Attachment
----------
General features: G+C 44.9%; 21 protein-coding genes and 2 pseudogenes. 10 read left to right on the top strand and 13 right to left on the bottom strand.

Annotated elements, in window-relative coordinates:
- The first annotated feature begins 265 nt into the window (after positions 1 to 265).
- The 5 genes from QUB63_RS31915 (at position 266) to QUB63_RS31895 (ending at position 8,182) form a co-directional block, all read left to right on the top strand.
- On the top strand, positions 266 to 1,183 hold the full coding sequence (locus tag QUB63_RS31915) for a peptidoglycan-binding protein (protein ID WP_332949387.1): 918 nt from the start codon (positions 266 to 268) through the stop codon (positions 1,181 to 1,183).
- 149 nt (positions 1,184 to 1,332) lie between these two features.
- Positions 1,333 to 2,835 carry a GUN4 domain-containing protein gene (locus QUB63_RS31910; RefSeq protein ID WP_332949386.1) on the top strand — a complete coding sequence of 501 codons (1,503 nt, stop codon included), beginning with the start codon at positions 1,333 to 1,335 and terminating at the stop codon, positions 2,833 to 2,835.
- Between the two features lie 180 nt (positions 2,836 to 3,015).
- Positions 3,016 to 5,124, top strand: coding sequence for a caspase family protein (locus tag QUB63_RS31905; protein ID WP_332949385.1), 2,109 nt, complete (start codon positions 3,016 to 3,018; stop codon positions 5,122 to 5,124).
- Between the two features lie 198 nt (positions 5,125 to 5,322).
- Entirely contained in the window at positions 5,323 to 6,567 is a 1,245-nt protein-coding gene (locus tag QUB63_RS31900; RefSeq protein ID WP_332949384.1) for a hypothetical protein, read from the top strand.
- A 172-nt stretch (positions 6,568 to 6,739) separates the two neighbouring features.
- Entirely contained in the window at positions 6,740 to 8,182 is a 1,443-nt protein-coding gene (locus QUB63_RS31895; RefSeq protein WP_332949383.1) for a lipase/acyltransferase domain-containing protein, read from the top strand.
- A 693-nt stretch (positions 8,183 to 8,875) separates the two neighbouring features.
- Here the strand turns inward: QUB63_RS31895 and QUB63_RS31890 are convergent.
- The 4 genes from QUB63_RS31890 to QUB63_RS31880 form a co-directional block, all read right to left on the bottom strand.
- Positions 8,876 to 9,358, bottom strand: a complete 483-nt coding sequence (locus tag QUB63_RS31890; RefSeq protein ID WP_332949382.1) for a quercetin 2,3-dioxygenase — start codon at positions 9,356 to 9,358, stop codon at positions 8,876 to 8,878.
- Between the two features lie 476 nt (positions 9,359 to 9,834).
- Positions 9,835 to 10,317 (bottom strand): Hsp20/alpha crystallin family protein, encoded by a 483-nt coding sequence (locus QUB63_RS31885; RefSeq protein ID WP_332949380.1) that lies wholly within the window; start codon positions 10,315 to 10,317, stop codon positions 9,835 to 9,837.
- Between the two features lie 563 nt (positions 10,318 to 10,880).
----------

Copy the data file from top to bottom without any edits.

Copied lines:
General features: G+C 44.9%; 21 protein-coding genes and 2 pseudogenes. 10 read left to right on the top strand and 13 right to left on the bottom strand.

Annotated elements, in window-relative coordinates:
- The first annotated feature begins 265 nt into the window (after positions 1 to 265).
- The 5 genes from QUB63_RS31915 (at position 266) to QUB63_RS31895 (ending at position 8,182) form a co-directional block, all read left to right on the top strand.
- On the top strand, positions 266 to 1,183 hold the full coding sequence (locus tag QUB63_RS31915) for a peptidoglycan-binding protein (protein ID WP_332949387.1): 918 nt from the start codon (positions 266 to 268) through the stop codon (positions 1,181 to 1,183).
- 149 nt (positions 1,184 to 1,332) lie between these two features.
- Positions 1,333 to 2,835 carry a GUN4 domain-containing protein gene (locus QUB63_RS31910; RefSeq protein ID WP_332949386.1) on the top strand — a complete coding sequence of 501 codons (1,503 nt, stop codon included), beginning with the start codon at positions 1,333 to 1,335 and terminating at the stop codon, positions 2,833 to 2,835.
- Between the two features lie 180 nt (positions 2,836 to 3,015).
- Positions 3,016 to 5,124, top strand: coding sequence for a caspase family protein (locus tag QUB63_RS31905; protein ID WP_332949385.1), 2,109 nt, complete (start codon positions 3,016 to 3,018; stop codon positions 5,122 to 5,124).
- Between the two features lie 198 nt (positions 5,125 to 5,322).
- Entirely contained in the window at positions 5,323 to 6,567 is a 1,245-nt protein-coding gene (locus tag QUB63_RS31900; RefSeq protein ID WP_332949384.1) for a hypothetical protein, read from the top strand.
- A 172-nt stretch (positions 6,568 to 6,739) separates the two neighbouring features.
- Entirely contained in the window at positions 6,740 to 8,182 is a 1,443-nt protein-coding gene (locus QUB63_RS31895; RefSeq protein WP_332949383.1) for a lipase/acyltransferase domain-containing protein, read from the top strand.
- A 693-nt stretch (positions 8,183 to 8,875) separates the two neighbouring features.
- Here the strand turns inward: QUB63_RS31895 and QUB63_RS31890 are convergent.
- The 4 genes from QUB63_RS31890 to QUB63_RS31880 form a co-directional block, all read right to left on the bottom strand.
- Positions 8,876 to 9,358, bottom strand: a complete 483-nt coding sequence (locus tag QUB63_RS31890; RefSeq protein ID WP_332949382.1) for a quercetin 2,3-dioxygenase — start codon at positions 9,356 to 9,358, stop codon at positions 8,876 to 8,878.
- Between the two features lie 476 nt (positions 9,359 to 9,834).
- Positions 9,835 to 10,317 (bottom strand): Hsp20/alpha crystallin family protein, encoded by a 483-nt coding sequence (locus QUB63_RS31885; RefSeq protein ID WP_332949380.1) that lies wholly within the window; start codon positions 10,315 to 10,317, stop codon positions 9,835 to 9,837.
- Between the two features lie 563 nt (positions 10,318 to 10,880).